Where has it been stored?

Heat hastens oxidation in wine, and colder temperatures slow it down. Both reds and whites should ideally be stored in the refrigerator, according to professor Sacks. Light is also a factor. UV rays, which travel easily through both clear and green bottles, instigate a sulphur-releasing process which affects the wine’s scent, a major factor in taste. (Consumer tip—you might not want to buy the wines displayed near the big front windows of your favorite wine store, especially those in clear bottles.) Again, the refrigerator is the answer. It’s dark in there when you don’t have the door open. If you’re concerned about drinking your reds too cold, you can do as professor Sacks suggests: He pours a glass and pops it in the microwave for five seconds.

What is the wine’s flavor profile?

Wines that are more tannic or acidic tend to hold up longer, since acids and tannins can often use some softening before they taste best. Any wine can be acidic—if it tastes a little fizzy or zingy or sharp, that’s how you know. Tannins come from the grape skins during the winemaking process, as does color, so you’ll find them mostly in red and to a lesser extent in rose and orange wines—they’re what give you that chalky taste in your mouth. If a wine tastes too acidic or tannic to you, there’s a strong chance that you’ll like it much more the next day, as oxidation acts to beneficially tame those characteristics.

In general, natural and organic wines tend to have more acidity and tannins and less perceived sweetness, so they also can be longer-lasting than their mass-produced counterparts. From the opposite perspective, fruit flavors fade first, so wines that are perceived to be sweet and fruity on day one will often have lost their magic by day two. And wines aged on the lees, (aka, the dead yeast originally added live to start the fermentation process), have a creamy, delicious mouthfeel, but start out fairly “flat,” and age less well.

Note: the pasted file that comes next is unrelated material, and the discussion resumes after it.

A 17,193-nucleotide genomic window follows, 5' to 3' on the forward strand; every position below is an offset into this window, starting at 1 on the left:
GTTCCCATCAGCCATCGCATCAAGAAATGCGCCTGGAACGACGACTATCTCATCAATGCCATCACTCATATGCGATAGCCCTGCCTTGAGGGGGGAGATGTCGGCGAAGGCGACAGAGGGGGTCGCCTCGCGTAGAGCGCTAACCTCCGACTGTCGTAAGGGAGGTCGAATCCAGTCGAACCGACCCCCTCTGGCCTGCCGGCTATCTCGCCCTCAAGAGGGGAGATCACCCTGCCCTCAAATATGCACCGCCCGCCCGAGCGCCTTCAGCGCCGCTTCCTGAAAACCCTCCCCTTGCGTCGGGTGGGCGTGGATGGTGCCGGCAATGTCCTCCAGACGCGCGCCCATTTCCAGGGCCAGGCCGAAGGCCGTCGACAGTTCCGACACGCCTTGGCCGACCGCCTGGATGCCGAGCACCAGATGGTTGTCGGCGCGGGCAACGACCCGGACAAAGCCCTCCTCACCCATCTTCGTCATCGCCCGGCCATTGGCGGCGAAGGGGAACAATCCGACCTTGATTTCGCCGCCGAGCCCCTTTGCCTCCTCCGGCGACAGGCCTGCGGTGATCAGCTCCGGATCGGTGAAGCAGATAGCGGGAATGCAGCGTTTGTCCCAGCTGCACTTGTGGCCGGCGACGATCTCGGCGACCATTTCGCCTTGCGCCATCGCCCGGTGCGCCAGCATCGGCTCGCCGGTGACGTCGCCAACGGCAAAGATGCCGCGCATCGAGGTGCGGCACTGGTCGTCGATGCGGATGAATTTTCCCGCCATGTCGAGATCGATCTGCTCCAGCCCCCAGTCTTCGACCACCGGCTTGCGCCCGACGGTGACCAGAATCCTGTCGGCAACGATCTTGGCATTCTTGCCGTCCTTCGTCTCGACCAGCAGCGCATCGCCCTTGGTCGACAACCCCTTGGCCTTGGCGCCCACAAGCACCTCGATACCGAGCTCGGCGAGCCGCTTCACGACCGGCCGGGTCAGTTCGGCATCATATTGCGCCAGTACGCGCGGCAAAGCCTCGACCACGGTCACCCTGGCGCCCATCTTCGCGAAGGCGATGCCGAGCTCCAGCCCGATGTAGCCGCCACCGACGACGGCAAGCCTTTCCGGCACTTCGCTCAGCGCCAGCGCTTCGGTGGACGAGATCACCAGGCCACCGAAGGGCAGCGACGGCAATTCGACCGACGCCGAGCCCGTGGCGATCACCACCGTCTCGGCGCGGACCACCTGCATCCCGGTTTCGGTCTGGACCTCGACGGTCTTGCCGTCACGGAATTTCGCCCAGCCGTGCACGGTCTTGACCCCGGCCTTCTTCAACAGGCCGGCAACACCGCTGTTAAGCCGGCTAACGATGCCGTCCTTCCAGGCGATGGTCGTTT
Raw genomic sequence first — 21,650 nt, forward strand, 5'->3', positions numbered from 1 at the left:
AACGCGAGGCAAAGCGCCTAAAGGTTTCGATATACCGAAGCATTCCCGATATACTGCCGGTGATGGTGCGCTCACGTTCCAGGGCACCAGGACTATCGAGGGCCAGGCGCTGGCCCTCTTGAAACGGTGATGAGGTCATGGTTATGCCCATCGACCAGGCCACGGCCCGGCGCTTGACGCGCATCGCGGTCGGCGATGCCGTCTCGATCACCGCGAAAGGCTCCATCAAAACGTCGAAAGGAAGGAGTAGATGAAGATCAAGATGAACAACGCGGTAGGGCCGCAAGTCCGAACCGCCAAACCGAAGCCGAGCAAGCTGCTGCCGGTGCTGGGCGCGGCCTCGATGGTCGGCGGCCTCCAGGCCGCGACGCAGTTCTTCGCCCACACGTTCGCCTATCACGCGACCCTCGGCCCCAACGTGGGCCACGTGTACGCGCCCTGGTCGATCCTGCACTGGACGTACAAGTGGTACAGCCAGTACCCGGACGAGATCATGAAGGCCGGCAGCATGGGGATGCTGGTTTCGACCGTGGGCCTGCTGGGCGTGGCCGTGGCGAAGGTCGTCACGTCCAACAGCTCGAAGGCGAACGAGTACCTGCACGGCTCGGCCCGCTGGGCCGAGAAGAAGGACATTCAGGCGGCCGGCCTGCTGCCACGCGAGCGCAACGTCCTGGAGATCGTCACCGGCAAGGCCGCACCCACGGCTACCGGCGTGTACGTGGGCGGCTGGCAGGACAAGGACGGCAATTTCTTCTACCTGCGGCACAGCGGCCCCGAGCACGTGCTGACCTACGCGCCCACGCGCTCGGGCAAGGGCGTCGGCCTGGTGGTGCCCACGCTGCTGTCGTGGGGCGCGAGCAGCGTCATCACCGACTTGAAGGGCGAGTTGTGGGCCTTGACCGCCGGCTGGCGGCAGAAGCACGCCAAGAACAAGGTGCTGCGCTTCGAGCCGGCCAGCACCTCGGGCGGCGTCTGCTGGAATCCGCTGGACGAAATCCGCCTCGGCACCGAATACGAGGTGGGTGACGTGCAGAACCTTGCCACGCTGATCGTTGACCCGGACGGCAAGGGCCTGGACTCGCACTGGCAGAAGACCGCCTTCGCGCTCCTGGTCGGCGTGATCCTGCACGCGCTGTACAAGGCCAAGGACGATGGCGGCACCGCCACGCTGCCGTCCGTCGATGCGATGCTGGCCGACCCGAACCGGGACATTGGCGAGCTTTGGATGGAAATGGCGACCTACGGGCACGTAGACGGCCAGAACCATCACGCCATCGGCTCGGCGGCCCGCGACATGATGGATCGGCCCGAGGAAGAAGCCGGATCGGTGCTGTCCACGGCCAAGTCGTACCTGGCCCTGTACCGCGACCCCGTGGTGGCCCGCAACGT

Is the wine aged in oak?

Wine that has been aged in oak barrels has a vanilla aroma and palate-pleasing smoothness. Oak can be good because it balances big, bold, jammy, fruity flavors and higher alcohol contents. But unfortunately, since notes of fruit in a wine are the first to go, oaky wine can quickly taste like oak water.

What grape is it?

Some grapes, particularly Pinot Noirs, are known to not be so sturdy. Pinot Noir, the main grape in red Burgundies, is called the “heartbreak wine” because it’s so fickle that even bottles from legendary makers are sometimes lacking on arrival, and there can be a wide quality differential within the same case of wine. Other wines made from lighter red grapes can also potentially degrade faster. Professor Sacks added that Sauvignon Blanc based-wines are some of “the most readily oxidizable.”

By contrast, the most tannic grapes tend to make the sturdiest wines, such as some Cabernet Sauvignons from California and Bordeaux, some Brunellos from Tuscany, which are made from Sangiovese, some Barolos from Piedmont, which are made from Nebbiolo, and some Syrahs. And if that all sounds delicious now, try them on day three.


What are your best wine tips? Let us know in the comments.